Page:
How bad is this? GPU bleeding?

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Blaylock

"That Backfired" Senior Member
 
 
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Jun 5, 2013
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I've never seen this before, at least not to this extent. It Looks like my thermal pads are sweating. Is it time for new pads or is this nothing to be concerned about?

(Gigabyte RTX 2070 GAMING OC 8GB) ambient temp 22c

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Woomack

Benching Team Leader
 
 
 
 
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Jan 2, 2005
It's pretty common when you are mining and memory runs at high temps for a long time. Depends on thermal pads, you will see it more or less. It would be worse if they dried and cracked. As far as it doesn't look good, it seems fine.
 

EarthDog

Gulper Nozzle Co-Owner
 
 
 
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Dec 15, 2008
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Buckeyes!
That's pretty bad... but like Woomack said, when you're riding the memory hard like that, depending on what thermal pads are used, they can get oily like that. Annoying, isn't it?
 

Blaylock

"That Backfired" Senior Member
 
 
Joined
Jun 5, 2013
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Go Blue!
So is that oil conductive? The card is running fine, thought slightly hotter than usual under the same conditions, but the oil did run down into the PCIe slot.

EDIT: I wonder if I should just order new pads that don't bleed all over my shtuff. I saw a Reddit post todaythat had the same thing, also a gigabyte card so most likely the type of pads they use.
 

Woomack

Benching Team Leader
 
 
 
 
Joined
Jan 2, 2005
If it was conductive then your card would probably burn :p I had the same on some cards and there were no problems. If you can check memory temp (maybe GPUZ or hwinfo64) then you will know if it's safe. The same is happening on some higher series cards like RTX3080+ when they run with RAM at 100°C+. People replace thermal pads and it's usually better. The only question is for how long.

I wonder how my cards will look in some time. Especially RX6800XT which runs in a small ITX PC with a mixed gaming/mining schedule :)
 

Blaylock

"That Backfired" Senior Member
 
 
Joined
Jun 5, 2013
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Go Blue!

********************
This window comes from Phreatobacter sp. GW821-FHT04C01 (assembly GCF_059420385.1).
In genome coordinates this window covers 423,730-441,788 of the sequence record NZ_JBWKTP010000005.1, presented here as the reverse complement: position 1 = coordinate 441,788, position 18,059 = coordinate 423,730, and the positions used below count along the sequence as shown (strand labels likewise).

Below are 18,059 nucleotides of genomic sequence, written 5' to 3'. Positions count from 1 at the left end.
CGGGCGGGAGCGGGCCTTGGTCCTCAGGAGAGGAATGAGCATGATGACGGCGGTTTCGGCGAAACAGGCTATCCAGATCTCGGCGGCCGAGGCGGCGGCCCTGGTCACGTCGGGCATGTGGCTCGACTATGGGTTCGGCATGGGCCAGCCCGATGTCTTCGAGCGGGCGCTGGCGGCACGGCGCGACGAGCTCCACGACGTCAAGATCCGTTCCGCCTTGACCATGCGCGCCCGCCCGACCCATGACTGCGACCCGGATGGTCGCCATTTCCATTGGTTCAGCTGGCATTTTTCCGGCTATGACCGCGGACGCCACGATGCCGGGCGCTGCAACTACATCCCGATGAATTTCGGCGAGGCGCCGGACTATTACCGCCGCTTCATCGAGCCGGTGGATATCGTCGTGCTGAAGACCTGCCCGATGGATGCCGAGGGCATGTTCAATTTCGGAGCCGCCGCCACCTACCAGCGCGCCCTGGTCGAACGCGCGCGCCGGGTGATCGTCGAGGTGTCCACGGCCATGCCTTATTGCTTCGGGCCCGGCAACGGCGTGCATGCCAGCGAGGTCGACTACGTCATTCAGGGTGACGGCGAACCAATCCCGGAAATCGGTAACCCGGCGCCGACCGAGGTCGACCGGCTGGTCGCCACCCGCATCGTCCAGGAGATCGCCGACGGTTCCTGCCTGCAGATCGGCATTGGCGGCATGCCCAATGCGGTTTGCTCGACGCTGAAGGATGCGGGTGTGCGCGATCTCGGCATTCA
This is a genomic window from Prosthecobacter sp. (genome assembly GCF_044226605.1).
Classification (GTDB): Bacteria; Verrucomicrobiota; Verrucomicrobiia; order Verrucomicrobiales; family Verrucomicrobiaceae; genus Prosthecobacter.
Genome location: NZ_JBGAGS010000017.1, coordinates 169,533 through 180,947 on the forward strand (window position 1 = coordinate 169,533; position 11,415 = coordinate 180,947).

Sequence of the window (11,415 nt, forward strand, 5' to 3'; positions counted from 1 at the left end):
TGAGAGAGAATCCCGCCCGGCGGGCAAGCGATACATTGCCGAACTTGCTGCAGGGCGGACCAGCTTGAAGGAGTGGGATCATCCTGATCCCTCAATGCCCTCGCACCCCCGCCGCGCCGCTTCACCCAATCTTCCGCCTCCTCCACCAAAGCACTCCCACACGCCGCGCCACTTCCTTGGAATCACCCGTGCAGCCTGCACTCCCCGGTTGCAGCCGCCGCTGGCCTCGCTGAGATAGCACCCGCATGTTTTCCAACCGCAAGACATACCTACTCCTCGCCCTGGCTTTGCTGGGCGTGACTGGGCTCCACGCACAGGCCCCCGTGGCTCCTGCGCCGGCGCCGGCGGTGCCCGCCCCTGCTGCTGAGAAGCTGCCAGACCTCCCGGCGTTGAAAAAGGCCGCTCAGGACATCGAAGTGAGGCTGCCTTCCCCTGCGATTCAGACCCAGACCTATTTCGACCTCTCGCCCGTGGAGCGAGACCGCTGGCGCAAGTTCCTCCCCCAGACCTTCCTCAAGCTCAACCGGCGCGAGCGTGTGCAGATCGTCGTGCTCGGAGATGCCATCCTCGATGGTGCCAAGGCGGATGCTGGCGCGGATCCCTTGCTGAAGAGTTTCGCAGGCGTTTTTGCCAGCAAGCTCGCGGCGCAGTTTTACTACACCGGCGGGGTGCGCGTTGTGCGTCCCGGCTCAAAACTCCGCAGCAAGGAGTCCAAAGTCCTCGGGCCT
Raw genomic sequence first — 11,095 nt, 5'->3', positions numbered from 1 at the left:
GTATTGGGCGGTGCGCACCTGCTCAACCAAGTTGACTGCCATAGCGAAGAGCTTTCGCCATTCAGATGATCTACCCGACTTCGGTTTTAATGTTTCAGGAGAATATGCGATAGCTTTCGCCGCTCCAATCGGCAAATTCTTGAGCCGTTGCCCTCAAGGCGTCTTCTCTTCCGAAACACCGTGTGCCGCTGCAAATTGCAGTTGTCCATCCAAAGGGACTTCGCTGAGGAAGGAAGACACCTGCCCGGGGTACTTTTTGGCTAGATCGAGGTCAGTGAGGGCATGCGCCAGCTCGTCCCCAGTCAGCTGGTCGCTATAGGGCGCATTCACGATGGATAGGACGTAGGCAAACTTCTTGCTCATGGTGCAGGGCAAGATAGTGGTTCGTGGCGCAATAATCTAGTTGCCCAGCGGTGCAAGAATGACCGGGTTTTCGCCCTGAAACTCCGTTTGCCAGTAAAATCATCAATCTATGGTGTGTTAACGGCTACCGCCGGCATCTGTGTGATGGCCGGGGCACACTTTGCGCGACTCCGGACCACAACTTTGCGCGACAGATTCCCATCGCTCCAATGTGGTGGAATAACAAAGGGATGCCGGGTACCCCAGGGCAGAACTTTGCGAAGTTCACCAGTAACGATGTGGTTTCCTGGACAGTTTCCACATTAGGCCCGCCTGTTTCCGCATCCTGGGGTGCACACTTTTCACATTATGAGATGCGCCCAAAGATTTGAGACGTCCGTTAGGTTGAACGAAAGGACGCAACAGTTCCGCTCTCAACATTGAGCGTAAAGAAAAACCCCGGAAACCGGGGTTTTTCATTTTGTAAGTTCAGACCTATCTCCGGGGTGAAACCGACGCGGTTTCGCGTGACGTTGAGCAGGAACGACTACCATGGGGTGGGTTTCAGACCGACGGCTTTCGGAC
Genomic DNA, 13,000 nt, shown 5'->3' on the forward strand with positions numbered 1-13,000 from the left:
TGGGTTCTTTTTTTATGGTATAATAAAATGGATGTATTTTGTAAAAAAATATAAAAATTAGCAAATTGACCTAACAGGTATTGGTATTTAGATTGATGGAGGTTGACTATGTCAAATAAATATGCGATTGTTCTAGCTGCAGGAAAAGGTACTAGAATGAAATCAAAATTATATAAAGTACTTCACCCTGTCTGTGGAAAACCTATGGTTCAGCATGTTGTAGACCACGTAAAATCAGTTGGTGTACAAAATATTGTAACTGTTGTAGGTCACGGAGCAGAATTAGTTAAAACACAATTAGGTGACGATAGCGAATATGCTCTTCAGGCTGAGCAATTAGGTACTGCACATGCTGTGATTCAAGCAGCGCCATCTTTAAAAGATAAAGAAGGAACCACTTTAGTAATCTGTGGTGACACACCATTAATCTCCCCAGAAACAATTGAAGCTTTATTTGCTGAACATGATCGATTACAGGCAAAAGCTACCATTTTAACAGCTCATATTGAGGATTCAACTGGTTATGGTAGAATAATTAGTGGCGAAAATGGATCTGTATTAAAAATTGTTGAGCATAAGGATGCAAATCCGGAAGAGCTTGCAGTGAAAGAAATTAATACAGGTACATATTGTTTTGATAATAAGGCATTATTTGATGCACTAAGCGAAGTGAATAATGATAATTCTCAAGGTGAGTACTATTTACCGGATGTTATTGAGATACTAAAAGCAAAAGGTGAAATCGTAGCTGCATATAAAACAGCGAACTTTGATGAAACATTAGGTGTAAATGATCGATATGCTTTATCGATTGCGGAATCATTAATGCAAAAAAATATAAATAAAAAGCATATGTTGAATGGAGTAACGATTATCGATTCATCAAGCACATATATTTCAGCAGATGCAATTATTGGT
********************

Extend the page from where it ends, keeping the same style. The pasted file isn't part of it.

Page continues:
The 2070 doesn't have a memory sensor (at least not this one) but the temps that it does report are well within spec. The temp that gets reported (core I believe) generally sits at 41c while mining 24/7. Recently, it jumped to 52c. That's when I looked and noticed the oily liquid. I repasted after opening it but haven't touched the pads yet. The reported temp is now 46c. So the repaste has helped but the temp was never really an issue.

Thanks for the input guys. I'll continue to monitor it and if it continues I'll just repad it for assurances.
 

Tech Tweaker

Member
 
 
Joined
Dec 14, 2010
I've come to see this as kind of normal, at least for a lot of runtime or usage over an extended period.

I've seen it EVGA cards, Asus cards, Gigabyte cards, and maybe some others. Brand doesn't seem to matter, and it seems like most use a similar consistency pad that's either brown, black, or gray. I've seen this on cards that have only ever been gamed on and cards that have been mined and/or gamed on (mixed usage), tends to happen within anywhere from 6 months to 2+ years of usage. GTX 970's, 980's, 1060's, 1070's, 1080's, 1660 Super's, 2060 Supers, R9 390's, are just a few models I've found this on. Seems to happen more on higher power or hotter running cards, not so much on low-power cards. Like it's some kind of a chemical reaction due to the heat.

I don't think it's conductive as I've found some cards that have this oily film all over them and still worked fine. I tend to clean it off though when I find it on a card I've torn down to repaste (rubbing alcohol and paper towels, or spray the card down with electrical contact cleaner). It is a bit of a pain to get all of that oily film off though, seems to stick to a card and get caught in tight areas.

I seem to find it a lot around the VRM's/power section of a card, I'm guessing because that area runs hotter.

Can't say I fully understand what this oily film is made of though, or what to call it, but it does seem to come from the thermal pads.